September 2012

Lightsey Darst

nonfiction

Why Lyrics Last: Evolution, Cognition, and Shakespeare's Sonnets by Brian Boyd

Brian Boyd's new book, Why Lyrics Last: Evolution, Cognition, and Shakespeare's Sonnets, mostly concerns itself with the last two words of its provocative title. Having explored the interrelation of narrative and cognitive science in On the Origin of Stories: Evolution, Cognition, and Fiction, Boyd, for his exploration of "the pleasures that verse can offer aside from those of narrative" chooses as his test case Shakespeare's sonnets because, as he says, "after having made his mark in dramatic and narrative verse, Shakespeare sought in the sonnets to stake a third perch on Parnassus by testing what he could do as a writer without stories."

This claim, on which more or less the entire book rests, couldn't be more convenient: Shakespeare's project exactly coincides with Boyd's. The problem-solution model Boyd employs here (derived from Karl Popper via Ernst Gombrich, et al.) also leaves me dubious: his model requires relentless pragmatism on Shakespeare's part. (The artists and writers I know exhibit pragmatism in working out the details of their projects and figuring out how to live while they do their work, but the projects themselves often spin from sheer dream and desire.) It doesn't help that Boyd gives little space to the popularity of the sonnet or the closure of theaters because of plague or any other reason for Shakespeare to write sonnets. Boyd adduces no particular evidence for his claim, either (as of course he cannot). But what really leaves me cold is Boyd's failure to recognize that what he takes to be specific to the sonnets -- fathoming rather than advancing emotional situations in highly patterned language -- is pervasive in Shakespeare's work. Shakespeare was never an accomplished inventor of narrative; all his best plots were borrowed. What he does like no other is imagine what it would be like to be inside a given narrative -- how you might feel if, say, your uncle had murdered your father and married your mother -- and he goes on doing this in the sonnets.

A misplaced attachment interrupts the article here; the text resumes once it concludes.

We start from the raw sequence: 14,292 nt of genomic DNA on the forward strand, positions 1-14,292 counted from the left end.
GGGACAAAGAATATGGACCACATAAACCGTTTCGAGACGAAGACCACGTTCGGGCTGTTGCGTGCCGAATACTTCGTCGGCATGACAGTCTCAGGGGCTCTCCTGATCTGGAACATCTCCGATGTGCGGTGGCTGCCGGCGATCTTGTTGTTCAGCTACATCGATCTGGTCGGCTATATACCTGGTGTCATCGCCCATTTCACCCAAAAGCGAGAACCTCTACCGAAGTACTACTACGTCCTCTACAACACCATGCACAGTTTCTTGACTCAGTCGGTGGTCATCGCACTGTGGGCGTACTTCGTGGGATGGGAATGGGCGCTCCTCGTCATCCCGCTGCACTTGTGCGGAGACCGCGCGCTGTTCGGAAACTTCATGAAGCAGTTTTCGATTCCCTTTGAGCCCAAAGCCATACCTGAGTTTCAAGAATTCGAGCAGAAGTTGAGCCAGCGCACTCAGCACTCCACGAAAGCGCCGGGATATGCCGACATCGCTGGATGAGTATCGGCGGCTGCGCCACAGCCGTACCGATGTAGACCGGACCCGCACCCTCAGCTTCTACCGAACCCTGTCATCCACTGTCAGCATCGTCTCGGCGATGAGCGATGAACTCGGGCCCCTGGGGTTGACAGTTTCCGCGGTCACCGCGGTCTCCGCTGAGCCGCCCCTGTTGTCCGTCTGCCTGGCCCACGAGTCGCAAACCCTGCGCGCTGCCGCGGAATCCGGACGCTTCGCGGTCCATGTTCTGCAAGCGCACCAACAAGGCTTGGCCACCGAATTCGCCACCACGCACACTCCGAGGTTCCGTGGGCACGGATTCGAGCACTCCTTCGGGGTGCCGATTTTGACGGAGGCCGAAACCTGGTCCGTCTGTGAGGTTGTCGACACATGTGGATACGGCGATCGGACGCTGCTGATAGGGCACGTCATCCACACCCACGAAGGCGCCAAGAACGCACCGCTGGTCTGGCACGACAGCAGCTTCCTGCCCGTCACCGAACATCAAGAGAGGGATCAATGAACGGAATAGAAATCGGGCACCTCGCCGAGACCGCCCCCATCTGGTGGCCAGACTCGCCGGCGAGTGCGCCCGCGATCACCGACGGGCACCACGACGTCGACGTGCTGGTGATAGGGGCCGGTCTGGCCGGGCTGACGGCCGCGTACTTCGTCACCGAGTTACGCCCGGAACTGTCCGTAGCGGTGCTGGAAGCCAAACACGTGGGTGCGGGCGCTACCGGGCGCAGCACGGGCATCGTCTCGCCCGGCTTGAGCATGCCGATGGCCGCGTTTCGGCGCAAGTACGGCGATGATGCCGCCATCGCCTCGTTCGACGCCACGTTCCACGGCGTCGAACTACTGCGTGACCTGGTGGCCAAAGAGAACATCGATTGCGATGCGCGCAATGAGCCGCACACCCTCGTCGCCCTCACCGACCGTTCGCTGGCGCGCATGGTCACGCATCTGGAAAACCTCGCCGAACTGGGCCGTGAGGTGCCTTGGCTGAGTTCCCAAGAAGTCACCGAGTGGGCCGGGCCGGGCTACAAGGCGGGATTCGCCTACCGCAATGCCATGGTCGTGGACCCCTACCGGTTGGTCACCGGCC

If Boyd cannot claim that Shakespeare set up his sonnets as a specifically narrative-free zone, then the sonnets no longer work as a test case of verse alone. Knowing this, Boyd goes back to his claim again and again, which is itself a bad sign for the argument. Repetition doesn't help -- "Shakespeare, already highly successful as a writer of plays and narrative poems, appears to have set himself as a problem to make the most of the preeminent form of lyric in his time, sonnets in sequence," "Shakespeare avoids story," "Shakespeare does not tell a story, or stories, in his sonnets," "Shakespeare avoids narrative" -- and neither does bullying: "...we can only conclude that here he sought to frustrate narrative in order to demonstrate the power that his verse could have when free of story," "Such lack of concern for sequence in the work of a great storyteller can only indicate his wanting not to tell a story."

As some poet or other might have said, he protests too much, methinks.